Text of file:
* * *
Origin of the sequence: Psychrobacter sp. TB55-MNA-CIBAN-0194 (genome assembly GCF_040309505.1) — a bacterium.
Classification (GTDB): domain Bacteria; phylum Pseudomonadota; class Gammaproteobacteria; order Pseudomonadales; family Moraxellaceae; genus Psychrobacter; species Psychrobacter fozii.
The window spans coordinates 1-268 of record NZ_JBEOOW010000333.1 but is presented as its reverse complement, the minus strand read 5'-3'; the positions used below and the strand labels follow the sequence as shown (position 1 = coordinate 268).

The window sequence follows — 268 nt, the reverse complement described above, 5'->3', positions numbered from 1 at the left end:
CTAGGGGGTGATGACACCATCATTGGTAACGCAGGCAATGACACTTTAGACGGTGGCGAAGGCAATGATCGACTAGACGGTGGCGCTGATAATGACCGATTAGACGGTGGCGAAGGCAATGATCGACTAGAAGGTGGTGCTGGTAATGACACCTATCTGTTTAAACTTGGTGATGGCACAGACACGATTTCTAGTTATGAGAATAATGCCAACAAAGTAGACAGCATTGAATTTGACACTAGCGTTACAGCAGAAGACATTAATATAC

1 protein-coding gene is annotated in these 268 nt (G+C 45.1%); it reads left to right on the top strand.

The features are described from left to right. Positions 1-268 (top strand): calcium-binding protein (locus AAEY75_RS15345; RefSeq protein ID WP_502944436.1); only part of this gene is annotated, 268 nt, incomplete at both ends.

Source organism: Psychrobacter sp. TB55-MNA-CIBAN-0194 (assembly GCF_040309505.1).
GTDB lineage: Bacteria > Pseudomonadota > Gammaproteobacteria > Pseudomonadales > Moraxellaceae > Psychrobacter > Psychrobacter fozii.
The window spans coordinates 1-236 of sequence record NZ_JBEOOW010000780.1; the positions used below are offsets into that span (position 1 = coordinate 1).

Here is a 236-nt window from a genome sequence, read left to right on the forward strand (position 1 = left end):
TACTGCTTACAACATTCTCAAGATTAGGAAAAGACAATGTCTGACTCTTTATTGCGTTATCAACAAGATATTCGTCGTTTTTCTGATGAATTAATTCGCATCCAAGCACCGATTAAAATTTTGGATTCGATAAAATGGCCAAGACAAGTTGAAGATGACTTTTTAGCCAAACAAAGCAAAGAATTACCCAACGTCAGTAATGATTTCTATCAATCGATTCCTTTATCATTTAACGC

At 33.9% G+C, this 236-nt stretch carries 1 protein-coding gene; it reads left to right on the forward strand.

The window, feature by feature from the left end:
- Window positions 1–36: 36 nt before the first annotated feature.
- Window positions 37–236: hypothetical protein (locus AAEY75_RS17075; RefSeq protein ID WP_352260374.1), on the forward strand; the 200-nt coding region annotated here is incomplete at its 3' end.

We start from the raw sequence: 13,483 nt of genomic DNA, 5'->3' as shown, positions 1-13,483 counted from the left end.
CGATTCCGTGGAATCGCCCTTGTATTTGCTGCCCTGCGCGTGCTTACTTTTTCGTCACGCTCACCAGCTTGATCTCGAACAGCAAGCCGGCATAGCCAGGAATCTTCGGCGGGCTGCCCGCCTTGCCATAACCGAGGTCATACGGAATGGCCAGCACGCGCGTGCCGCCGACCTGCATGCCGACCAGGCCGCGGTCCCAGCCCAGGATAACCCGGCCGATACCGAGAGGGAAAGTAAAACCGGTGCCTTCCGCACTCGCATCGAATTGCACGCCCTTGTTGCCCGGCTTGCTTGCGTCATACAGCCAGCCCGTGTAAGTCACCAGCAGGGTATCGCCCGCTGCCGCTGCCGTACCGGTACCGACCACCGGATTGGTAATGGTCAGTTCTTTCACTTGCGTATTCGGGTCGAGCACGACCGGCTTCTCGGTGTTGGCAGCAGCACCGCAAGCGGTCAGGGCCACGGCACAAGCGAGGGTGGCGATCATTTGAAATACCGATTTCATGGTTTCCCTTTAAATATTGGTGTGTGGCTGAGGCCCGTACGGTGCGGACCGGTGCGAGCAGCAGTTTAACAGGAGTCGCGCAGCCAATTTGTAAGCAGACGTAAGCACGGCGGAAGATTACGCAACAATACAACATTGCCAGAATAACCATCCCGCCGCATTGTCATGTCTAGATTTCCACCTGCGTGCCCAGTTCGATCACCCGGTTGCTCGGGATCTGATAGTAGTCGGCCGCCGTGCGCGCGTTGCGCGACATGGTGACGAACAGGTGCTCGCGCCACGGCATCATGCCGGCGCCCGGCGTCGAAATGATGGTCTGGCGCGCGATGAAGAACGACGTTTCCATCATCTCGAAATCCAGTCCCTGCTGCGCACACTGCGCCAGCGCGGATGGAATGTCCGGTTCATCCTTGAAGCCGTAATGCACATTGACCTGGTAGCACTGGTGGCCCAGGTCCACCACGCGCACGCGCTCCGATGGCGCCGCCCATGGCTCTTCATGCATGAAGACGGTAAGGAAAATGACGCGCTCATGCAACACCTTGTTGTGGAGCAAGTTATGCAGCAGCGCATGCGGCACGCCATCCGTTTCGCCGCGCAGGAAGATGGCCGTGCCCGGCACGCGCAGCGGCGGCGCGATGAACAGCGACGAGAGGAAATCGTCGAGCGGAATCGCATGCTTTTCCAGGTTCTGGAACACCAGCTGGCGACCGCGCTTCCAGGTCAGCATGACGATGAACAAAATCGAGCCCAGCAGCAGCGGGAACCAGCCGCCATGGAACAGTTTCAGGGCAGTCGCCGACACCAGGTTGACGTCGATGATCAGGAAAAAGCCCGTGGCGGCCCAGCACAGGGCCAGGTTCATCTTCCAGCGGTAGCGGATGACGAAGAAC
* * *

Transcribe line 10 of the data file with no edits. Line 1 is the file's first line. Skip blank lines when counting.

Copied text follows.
The window spans coordinates 1-236 of sequence record NZ_JBEOOW010000780.1; the positions used below are offsets into that span (position 1 = coordinate 1).